Mark Carney to leave Bank of England in 2019

Mark Carney, who was due to leave his position in 2018, has extended his contract by a year

Image credit: Policy Exchange

Image credit: Policy Exchange

Mark Carney, Governor of the Bank of England, has announced that he intends to stay in his position until June 2019, a year later than he had committed to upon being appointed in November 2012. The average length of the governor’s tenure has until Carney been eight years, but at the time of accepting the role, Carney emphasised his desire to have a shorter duration due to familial consideration.

In a letter to Philip Hammond, the Chancellor of the Exchequer, Carney today wrote: “Recognising the importance to the country of continuity during the UK’s Article 50 negotiations…I would be honoured to extend my time of service as Governor for an additional year to the end of June 2019. By taking my term in office beyond the expected period of the Article 50 process, this should contribute to securing an orderly transition to the UK’s new relationship with Europe.”

Indeed, the terms of Article 50, which governs a country’s exiting of the European Union, specifies that once triggered, the exiting country must leave within a two-year timeframe. Though not having been triggered immediately after the UK referendum, despite calls from party leaders such as Jeremy Corbyn and Nigel Farage, Theresa May PM has indicated that she expects to trigger Article 50 in March 2017. This will entail that the formal exiting from the European Union will take place by March 2019 – three months before Carney’s now-planned departure.

The news of Carney’s intention to remain was welcomed by the government and the markets. Since the announcement, the pound sterling increased slightly in value against the dollar and Euro, and Mr Hammond was quick to reply: “I am very pleased to hear that you intend to continue as Governor of the Bank of England until the end of June 2019. This will enable you to continue your highly effective leadership of the Bank through a critical period for the British economy as we negotiate our exit from the European Union.”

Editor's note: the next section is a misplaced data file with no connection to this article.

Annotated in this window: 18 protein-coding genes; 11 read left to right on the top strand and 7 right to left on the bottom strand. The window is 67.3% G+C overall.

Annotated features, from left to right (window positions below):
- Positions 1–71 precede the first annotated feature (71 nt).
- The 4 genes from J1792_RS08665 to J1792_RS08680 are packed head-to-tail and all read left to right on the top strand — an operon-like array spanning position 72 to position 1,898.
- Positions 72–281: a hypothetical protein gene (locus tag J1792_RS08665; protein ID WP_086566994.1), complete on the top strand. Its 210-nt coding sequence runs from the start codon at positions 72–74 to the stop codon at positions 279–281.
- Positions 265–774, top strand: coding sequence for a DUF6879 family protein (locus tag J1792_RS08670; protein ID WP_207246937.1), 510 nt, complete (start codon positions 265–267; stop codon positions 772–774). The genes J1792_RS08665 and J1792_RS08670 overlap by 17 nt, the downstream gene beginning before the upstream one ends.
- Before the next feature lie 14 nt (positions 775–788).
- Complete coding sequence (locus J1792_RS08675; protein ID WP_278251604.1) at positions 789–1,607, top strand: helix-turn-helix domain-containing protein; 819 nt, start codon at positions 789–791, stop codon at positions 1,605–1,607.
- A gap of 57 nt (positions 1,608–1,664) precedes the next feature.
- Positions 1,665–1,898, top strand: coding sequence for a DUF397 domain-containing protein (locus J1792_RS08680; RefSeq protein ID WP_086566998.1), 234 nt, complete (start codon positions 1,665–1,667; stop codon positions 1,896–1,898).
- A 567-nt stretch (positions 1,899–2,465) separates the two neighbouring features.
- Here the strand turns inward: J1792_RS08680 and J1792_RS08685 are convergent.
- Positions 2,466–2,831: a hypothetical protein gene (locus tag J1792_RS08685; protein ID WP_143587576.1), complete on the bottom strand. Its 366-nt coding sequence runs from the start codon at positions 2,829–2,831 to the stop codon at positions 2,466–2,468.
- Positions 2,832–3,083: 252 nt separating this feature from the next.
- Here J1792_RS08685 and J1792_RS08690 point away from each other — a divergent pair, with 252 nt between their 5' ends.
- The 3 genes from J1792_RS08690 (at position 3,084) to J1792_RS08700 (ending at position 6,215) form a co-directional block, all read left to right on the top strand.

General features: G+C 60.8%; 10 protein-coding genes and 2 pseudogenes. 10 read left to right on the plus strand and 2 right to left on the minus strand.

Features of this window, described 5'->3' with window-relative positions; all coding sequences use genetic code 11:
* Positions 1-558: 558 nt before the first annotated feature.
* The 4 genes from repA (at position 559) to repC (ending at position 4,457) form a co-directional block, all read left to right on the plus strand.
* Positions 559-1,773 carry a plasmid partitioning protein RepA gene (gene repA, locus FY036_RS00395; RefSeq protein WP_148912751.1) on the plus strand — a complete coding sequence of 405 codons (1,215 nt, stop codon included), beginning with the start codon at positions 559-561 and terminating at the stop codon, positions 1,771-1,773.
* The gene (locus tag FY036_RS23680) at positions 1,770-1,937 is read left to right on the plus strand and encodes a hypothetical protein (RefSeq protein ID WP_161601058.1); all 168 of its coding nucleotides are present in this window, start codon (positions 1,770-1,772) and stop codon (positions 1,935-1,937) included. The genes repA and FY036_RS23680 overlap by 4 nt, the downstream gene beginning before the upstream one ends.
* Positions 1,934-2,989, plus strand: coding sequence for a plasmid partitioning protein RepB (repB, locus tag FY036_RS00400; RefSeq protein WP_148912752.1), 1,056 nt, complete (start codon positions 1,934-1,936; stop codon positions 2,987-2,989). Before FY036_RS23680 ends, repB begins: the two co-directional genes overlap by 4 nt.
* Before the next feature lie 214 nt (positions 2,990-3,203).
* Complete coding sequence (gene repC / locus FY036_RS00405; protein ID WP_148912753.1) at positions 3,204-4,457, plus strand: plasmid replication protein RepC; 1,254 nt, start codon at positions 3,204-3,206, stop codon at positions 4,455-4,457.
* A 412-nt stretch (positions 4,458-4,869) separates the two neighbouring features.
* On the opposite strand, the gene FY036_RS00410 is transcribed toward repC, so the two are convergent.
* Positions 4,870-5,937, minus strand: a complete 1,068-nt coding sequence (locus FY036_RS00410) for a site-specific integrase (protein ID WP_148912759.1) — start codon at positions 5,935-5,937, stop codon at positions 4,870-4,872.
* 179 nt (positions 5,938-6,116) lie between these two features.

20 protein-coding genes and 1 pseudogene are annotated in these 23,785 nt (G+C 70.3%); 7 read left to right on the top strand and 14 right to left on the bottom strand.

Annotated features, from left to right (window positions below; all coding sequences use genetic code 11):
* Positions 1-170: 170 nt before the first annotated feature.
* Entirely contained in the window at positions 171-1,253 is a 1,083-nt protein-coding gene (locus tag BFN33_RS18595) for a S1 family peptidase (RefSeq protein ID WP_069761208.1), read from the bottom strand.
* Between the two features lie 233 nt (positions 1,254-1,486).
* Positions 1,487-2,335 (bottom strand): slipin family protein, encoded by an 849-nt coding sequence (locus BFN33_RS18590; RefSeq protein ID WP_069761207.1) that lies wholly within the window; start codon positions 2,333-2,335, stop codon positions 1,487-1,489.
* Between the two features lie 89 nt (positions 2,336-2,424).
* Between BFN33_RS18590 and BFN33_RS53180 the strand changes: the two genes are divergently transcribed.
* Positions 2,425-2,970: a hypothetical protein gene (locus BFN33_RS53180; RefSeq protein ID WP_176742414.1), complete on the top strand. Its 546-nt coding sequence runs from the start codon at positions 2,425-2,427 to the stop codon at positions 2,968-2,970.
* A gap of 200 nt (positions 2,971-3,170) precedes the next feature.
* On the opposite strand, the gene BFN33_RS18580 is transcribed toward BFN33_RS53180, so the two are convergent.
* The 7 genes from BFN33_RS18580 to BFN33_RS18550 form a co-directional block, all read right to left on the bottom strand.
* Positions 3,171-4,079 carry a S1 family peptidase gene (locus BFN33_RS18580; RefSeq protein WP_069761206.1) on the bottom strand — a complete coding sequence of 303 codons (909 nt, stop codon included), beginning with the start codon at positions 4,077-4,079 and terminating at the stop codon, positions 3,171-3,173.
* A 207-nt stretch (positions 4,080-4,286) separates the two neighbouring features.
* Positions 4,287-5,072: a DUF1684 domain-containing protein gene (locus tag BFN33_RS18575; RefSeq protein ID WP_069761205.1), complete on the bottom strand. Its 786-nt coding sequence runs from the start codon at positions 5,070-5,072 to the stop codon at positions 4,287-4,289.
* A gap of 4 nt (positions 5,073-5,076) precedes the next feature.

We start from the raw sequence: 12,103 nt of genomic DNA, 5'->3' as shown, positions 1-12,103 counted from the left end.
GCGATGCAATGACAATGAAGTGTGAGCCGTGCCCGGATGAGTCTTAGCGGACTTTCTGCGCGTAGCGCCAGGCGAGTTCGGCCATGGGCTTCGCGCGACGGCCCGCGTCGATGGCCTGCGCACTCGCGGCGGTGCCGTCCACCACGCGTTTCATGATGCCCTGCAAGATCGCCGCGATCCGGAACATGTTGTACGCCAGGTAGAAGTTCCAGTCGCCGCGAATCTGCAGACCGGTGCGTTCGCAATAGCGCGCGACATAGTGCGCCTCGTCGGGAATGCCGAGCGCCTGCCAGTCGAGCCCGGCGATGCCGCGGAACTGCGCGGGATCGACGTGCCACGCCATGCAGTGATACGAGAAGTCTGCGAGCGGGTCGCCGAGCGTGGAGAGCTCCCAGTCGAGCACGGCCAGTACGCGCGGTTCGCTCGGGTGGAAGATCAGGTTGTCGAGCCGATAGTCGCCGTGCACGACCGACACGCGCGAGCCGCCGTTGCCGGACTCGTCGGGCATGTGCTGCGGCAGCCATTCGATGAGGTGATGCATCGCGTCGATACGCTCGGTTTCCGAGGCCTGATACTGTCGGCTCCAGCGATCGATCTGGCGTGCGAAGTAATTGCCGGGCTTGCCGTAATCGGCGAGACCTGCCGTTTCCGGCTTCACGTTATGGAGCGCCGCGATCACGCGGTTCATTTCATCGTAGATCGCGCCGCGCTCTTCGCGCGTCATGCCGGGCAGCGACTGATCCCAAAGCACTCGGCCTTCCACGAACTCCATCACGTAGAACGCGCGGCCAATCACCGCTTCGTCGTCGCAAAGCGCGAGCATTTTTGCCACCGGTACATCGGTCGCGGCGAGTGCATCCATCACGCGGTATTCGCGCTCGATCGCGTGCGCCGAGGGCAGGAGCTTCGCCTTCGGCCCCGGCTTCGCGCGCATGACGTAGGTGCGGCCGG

With much of the financial short-term damage that has occurred since June, Carney’s forward guidance reduces the environment of uncertainty in Britain as well as a pair of competent hands in managing the future of the economy as it undergoes major change.

June 2019 will be a point between Brexit and the expected date of the next general election, March 2020. In leaving at the time he now plans, Carney offers experience to an event with extraordinarily high levels of speculation amidst a chain of major oncoming events.

While Carney had said earlier in 2016 that toward the end of the year he would announce his decision as to whether his original contract would be extended from 2018 to 2021, it was not made clear whether a point between the two dates could be his extension instead.

A spokeswoman for the prime minister added upon news of Carney’s decision that: “The prime minister welcomes the governor’s decision to stay on beyond his initial five-year term.

This is good news for the UK. It will provide continuity and stability at the Bank of England as we negotiate our exit from the European Union and look to take advantage of the opportunities that Brexit will present.”

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